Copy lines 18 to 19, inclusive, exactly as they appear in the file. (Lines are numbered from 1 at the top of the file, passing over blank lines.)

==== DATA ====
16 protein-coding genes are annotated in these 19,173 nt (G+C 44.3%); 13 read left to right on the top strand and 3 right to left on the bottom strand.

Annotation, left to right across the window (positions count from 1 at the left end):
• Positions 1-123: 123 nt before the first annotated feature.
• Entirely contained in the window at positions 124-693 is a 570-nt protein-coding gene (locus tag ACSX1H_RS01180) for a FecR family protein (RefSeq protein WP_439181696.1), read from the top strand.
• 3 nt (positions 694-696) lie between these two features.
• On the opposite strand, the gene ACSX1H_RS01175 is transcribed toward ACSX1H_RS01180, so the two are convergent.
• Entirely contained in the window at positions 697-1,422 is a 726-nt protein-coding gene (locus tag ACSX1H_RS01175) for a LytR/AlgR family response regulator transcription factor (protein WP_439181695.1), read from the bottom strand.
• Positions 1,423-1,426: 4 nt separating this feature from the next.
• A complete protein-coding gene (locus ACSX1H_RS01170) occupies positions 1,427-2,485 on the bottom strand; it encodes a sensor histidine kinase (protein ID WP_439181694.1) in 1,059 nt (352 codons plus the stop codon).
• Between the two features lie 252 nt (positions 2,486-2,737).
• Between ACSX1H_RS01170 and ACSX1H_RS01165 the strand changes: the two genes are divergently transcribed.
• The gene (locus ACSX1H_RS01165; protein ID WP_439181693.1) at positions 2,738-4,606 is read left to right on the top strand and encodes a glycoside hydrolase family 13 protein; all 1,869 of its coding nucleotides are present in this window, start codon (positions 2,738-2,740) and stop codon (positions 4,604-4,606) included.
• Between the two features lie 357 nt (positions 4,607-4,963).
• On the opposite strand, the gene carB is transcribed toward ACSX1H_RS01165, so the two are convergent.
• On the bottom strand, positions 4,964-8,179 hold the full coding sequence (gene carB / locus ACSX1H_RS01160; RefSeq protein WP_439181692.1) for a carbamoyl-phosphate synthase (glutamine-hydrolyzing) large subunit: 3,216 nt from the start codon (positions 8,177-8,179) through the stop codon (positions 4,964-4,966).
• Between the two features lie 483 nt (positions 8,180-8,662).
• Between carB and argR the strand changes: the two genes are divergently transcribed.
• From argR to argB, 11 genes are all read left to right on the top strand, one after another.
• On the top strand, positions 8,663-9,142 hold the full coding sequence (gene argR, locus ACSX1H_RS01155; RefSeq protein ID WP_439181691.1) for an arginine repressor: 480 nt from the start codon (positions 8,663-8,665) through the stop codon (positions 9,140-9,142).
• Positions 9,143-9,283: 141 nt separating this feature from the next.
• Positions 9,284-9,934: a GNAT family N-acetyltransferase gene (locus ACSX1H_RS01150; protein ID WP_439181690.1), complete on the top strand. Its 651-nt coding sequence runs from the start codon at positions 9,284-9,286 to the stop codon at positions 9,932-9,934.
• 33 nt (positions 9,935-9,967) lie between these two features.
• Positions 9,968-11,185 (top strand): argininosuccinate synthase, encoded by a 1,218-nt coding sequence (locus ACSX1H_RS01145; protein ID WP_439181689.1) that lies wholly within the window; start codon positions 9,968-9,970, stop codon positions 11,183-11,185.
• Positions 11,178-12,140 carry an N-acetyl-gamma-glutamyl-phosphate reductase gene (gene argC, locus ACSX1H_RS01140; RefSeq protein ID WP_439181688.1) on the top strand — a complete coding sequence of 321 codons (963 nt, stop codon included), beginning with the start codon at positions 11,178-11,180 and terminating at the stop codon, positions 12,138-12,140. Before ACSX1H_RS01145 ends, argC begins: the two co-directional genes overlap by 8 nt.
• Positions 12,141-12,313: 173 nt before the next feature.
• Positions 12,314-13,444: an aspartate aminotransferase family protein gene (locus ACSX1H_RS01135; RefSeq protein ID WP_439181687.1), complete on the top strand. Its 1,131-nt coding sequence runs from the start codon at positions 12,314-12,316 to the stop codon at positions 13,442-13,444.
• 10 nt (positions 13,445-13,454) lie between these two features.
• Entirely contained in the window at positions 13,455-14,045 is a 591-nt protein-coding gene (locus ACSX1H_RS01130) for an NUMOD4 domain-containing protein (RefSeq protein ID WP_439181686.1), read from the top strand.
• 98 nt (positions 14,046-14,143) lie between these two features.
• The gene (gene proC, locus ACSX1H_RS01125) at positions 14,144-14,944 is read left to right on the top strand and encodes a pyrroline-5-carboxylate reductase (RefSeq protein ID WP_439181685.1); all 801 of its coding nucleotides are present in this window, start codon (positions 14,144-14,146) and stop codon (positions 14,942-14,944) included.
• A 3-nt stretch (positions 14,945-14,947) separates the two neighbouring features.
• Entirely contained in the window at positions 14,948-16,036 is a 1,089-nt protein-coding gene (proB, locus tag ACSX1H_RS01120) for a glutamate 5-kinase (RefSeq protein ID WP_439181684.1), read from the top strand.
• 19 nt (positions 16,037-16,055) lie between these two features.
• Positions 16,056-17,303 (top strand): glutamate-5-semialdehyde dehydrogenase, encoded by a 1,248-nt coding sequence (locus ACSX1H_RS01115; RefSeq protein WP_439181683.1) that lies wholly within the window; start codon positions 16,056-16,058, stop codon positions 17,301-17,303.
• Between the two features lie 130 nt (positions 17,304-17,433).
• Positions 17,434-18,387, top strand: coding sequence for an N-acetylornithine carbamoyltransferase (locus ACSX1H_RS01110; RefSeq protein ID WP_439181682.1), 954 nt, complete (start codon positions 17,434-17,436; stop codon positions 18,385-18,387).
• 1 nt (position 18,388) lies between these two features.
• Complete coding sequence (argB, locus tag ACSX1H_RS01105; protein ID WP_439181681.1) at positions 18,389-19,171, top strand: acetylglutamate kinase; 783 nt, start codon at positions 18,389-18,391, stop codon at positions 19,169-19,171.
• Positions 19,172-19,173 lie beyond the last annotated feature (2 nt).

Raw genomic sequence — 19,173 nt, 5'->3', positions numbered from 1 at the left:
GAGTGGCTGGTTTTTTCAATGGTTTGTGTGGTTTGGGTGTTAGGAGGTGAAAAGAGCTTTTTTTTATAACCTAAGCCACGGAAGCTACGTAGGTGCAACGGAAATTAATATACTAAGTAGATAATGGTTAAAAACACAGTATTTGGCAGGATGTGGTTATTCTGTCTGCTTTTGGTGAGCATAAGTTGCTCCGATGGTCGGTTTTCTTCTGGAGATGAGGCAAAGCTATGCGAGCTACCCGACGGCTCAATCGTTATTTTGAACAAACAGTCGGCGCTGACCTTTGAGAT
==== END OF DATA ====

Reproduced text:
• From argR to argB, 11 genes are all read left to right on the top strand, one after another.
• On the top strand, positions 8,663-9,142 hold the full coding sequence (gene argR, locus ACSX1H_RS01155; RefSeq protein ID WP_439181691.1) for an arginine repressor: 480 nt from the start codon (positions 8,663-8,665) through the stop codon (positions 9,140-9,142).